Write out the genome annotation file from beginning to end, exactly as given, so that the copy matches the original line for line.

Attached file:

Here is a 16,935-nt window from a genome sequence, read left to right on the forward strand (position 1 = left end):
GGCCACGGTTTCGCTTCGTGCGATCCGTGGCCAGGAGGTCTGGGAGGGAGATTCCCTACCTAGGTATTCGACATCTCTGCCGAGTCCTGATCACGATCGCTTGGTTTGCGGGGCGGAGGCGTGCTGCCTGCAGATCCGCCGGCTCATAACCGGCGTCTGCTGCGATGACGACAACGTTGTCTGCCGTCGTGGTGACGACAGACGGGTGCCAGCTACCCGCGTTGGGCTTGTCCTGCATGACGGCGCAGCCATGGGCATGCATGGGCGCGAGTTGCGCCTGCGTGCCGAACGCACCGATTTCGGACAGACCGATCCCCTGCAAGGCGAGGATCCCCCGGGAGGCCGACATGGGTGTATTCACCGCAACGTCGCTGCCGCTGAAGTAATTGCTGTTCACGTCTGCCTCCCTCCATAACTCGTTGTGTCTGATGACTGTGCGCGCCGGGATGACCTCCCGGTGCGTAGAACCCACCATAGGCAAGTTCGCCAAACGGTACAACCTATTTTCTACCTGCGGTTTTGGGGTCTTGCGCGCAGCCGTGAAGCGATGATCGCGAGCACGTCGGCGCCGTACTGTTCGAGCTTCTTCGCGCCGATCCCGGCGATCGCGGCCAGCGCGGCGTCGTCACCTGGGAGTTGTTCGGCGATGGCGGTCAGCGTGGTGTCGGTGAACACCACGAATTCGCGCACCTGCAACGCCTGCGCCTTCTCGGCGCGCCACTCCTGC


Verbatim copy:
Here is a 16,935-nt window from a genome sequence, read left to right on the forward strand (position 1 = left end):
GGCCACGGTTTCGCTTCGTGCGATCCGTGGCCAGGAGGTCTGGGAGGGAGATTCCCTACCTAGGTATTCGACATCTCTGCCGAGTCCTGATCACGATCGCTTGGTTTGCGGGGCGGAGGCGTGCTGCCTGCAGATCCGCCGGCTCATAACCGGCGTCTGCTGCGATGACGACAACGTTGTCTGCCGTCGTGGTGACGACAGACGGGTGCCAGCTACCCGCGTTGGGCTTGTCCTGCATGACGGCGCAGCCATGGGCATGCATGGGCGCGAGTTGCGCCTGCGTGCCGAACGCACCGATTTCGGACAGACCGATCCCCTGCAAGGCGAGGATCCCCCGGGAGGCCGACATGGGTGTATTCACCGCAACGTCGCTGCCGCTGAAGTAATTGCTGTTCACGTCTGCCTCCCTCCATAACTCGTTGTGTCTGATGACTGTGCGCGCCGGGATGACCTCCCGGTGCGTAGAACCCACCATAGGCAAGTTCGCCAAACGGTACAACCTATTTTCTACCTGCGGTTTTGGGGTCTTGCGCGCAGCCGTGAAGCGATGATCGCGAGCACGTCGGCGCCGTACTGTTCGAGCTTCTTCGCGCCGATCCCGGCGATCGCGGCCAGCGCGGCGTCGTCACCTGGGAGTTGTTCGGCGATGGCGGTCAGCGTGGTGTCGGTGAACACCACGAATTCGCGCACCTGCAACGCCTGCGCCTTCTCGGCGCGCCACTCCTGC